EDWARDS AIR FORCE BASE, Calif. --
People, mission, money and challenges set the tone for Maj. Gen. David Harris’ discussion at his latest commander’s call in the base theater Nov. 1.
As Air Force Test Center commander, Harris oversees a $31 billion test enterprise across three military installations (to include Edwards AFB) and 31 geographically separate units across the country.
Harris began the call by recognizing Air Force- and major command-level award winners both in the audience and across the AFTC, noting that the center has an “embarrassment of riches” when it comes to winning individual and organizational awards.
The general then moved on to the heart of the meeting: discussing the current state of the AFTC and its future.
An innovative project coming to Edwards is the Joint Simulation Environment, a $43 million facility part of a larger joint venture between the U.S. Navy and Air Force. The Joint Simulation Environment creates virtual environments using advanced flight simulators to collect test data. Harris said advanced technology of new aircraft, which today are digitally interconnected to each other using networks, highlights the need for these facilities.
“The tactics are such that you may never see your wingman. Your wingman may be too far away for human eyes to see. We can’t test that,” said Harris. “We have no anechoic facility that big; it would have to be the size of Kern County. We’re going to have to find another way of testing all this digital wizardly that links all of our aircraft together.”
He likened the virtual test environments to the blockbuster film “The Matrix.”
“We just don’t have the airspace anymore. We can’t generate the threats. We’re going to have to generate it in cyberspace,” he said. “It’s going to be computer generated and capable of scientifically defensible test results…and those of you here at Edwards are going to have a big part.”
Harris highlighted other projects around AFTC such as the activation of a new group with three squadrons at Eglin Air Force Base, Florida, to handle cyber testing for the Air Force. At Arnold Engineering Development Complex in Tennessee, $225 million dollars is headed there to conduct hypersonic tests of new weapons and engines aiming at speeds of Mach 7 and beyond.
The general also commented on the Air Force’s expanding role in space.
“Space is a contested domain. We have to be prepared for our adversaries to take military action against us in orbit. How are we going to test that? In outer space,” Harris said.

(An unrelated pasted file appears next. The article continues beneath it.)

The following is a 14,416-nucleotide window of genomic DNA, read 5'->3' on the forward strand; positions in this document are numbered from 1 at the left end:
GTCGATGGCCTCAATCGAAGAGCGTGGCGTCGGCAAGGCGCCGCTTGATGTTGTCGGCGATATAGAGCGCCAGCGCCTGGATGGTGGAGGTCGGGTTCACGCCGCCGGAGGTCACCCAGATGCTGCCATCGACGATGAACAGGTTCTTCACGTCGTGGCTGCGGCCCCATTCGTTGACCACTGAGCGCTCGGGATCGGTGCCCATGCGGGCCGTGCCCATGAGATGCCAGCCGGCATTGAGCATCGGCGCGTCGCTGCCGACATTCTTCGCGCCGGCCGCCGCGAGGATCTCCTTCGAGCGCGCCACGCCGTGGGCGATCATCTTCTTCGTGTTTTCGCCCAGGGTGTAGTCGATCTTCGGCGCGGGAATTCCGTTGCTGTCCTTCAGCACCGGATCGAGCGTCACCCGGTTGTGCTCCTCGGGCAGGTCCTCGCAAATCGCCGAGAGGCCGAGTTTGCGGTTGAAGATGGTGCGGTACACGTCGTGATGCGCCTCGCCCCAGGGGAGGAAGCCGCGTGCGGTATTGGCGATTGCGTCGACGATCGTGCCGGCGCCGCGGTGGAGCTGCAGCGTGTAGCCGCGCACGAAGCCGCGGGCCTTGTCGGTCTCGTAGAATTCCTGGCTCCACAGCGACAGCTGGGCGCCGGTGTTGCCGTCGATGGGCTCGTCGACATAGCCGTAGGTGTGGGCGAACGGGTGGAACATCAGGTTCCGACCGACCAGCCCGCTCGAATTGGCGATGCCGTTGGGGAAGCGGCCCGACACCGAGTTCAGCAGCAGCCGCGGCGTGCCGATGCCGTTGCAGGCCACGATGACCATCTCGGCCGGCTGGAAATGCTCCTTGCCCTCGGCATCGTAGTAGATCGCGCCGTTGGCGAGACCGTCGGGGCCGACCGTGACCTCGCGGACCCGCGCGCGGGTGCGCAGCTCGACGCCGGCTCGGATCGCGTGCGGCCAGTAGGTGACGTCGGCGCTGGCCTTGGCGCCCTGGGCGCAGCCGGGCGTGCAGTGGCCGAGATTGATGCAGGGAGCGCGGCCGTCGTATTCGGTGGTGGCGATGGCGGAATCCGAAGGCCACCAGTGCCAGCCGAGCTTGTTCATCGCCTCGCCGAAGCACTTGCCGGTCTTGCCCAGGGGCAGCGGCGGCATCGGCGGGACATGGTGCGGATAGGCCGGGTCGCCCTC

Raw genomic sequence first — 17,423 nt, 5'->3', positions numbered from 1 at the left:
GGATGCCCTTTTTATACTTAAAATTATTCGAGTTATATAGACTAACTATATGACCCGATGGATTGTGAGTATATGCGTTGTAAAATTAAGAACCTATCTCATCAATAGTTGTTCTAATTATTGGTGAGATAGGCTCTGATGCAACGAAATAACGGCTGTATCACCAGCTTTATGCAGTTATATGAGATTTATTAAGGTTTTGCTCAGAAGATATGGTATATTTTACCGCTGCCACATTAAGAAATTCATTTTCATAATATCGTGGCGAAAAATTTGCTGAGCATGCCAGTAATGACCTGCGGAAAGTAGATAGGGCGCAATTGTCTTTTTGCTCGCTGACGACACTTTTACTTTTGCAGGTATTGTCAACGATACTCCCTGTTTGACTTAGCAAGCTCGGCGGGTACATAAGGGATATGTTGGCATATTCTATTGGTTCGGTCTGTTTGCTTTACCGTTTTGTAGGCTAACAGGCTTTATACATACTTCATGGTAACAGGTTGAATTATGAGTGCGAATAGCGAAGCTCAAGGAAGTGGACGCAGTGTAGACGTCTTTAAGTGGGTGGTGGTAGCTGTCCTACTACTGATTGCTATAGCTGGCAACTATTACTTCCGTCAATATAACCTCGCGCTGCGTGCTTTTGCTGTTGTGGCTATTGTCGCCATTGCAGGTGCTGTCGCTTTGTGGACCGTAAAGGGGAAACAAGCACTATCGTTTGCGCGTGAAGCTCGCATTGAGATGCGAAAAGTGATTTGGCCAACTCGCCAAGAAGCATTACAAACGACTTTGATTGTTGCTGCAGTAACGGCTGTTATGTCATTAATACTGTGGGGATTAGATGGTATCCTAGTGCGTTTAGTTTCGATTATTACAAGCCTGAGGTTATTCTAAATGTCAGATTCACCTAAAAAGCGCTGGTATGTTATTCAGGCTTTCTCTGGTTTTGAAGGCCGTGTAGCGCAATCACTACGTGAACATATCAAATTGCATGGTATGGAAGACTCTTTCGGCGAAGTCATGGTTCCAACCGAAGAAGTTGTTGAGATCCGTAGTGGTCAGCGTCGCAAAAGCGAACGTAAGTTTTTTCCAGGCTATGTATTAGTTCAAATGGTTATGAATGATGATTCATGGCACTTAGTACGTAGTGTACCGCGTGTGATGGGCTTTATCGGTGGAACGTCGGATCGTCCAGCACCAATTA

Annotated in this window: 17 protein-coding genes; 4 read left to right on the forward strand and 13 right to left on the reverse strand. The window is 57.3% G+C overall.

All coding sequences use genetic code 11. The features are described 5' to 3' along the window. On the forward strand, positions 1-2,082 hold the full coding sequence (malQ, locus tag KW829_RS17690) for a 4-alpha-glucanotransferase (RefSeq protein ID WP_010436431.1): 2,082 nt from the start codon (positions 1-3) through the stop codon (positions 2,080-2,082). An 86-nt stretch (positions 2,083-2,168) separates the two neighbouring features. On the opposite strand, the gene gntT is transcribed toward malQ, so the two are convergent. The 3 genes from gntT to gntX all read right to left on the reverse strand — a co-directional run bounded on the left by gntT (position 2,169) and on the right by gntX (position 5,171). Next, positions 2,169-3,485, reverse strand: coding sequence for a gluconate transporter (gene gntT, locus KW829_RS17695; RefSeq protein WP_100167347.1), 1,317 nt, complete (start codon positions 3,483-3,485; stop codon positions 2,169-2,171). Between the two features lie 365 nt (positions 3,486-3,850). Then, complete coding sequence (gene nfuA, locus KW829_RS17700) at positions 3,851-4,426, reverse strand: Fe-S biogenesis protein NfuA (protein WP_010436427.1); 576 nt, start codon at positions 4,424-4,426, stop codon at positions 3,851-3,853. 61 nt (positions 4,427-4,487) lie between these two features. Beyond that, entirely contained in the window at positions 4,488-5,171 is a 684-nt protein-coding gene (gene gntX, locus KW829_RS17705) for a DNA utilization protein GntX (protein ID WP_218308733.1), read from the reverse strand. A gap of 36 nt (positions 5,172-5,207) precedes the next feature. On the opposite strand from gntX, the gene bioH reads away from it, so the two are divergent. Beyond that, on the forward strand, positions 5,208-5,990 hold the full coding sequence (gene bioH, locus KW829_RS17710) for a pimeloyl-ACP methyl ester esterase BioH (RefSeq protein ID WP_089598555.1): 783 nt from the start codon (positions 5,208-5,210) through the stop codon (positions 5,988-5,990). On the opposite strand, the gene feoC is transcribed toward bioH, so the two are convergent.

Challenges facing AFTC focus on aging infrastructure and manpower shortages. Many facilities in the AFTC date back to World War II, Harris said. He noted how a fire damaged the McKinley Climatic Laboratory at Eglin AFB in the summer and how other test facilities in Silicon Valley and at AEDC suffered heavy damage. The aging facilities, discontinued parts and cost of repairs, hinder recovering those test facilities. However, regardless the costs associated with repair, Harris said senior leadership understands the importance of test.
“The Air Force recognizes the infrastructure in the Air Force Test Center is getting old. Much of it was acquired just after World War II and help is on the way on the order of hundreds of millions of dollars of new investment for our infrastructure,” said Harris.
The general then turned the mic over to Chief Master Sgt. Christopher Lantagne, AFTC command chief, who touched on the manpower accomplishments of the AFTC in the past year citing how the total team effort supported 6,300 test programs and 19,000 flight hours. He emphasized how important the 3,000 deficiency reports AFTC conducted are to the Air Force.
“That’s 3,000 things that would have went out into the field to our warfighters had we not been doing our job,” Lantagne said.
Lantagne reminded the Edwards audience to continue to look out for fellow workers now and in the future.
“There’s lots of work coming, lots of money being invested. Look to your left and look to your right, that’s who is going to do it. We need everybody on their game to get this mission done,” said Lantagne.
Harris also reiterated Lantagne’s message on the forthcoming workload to AFTC.
“We are running very lean on people. I wish I could say the cavalry is on the way, but as the chief said, realistically it’s just not happening. We’re going to have to find a way to get this mission done with the resources that we have for the most part,” Harris said.
Harris concluded the commander’s call by emphasizing the importance of the hard work done by everyone at the AFTC.
“We stood up developmental test in the middle of World War II when time was really at the essence. When thousands of servicemen everyday were being killed. As the number of operations we do around the world increases, it seems like we’re everybody’s Air Force now. Just watch the news, we’re everybody’s Air Force and nobody seems to win without us. And nobody seems to be able to lose with us. If you go back to World War II, you’ll find that without us, it’s way more expensive,” said Harris.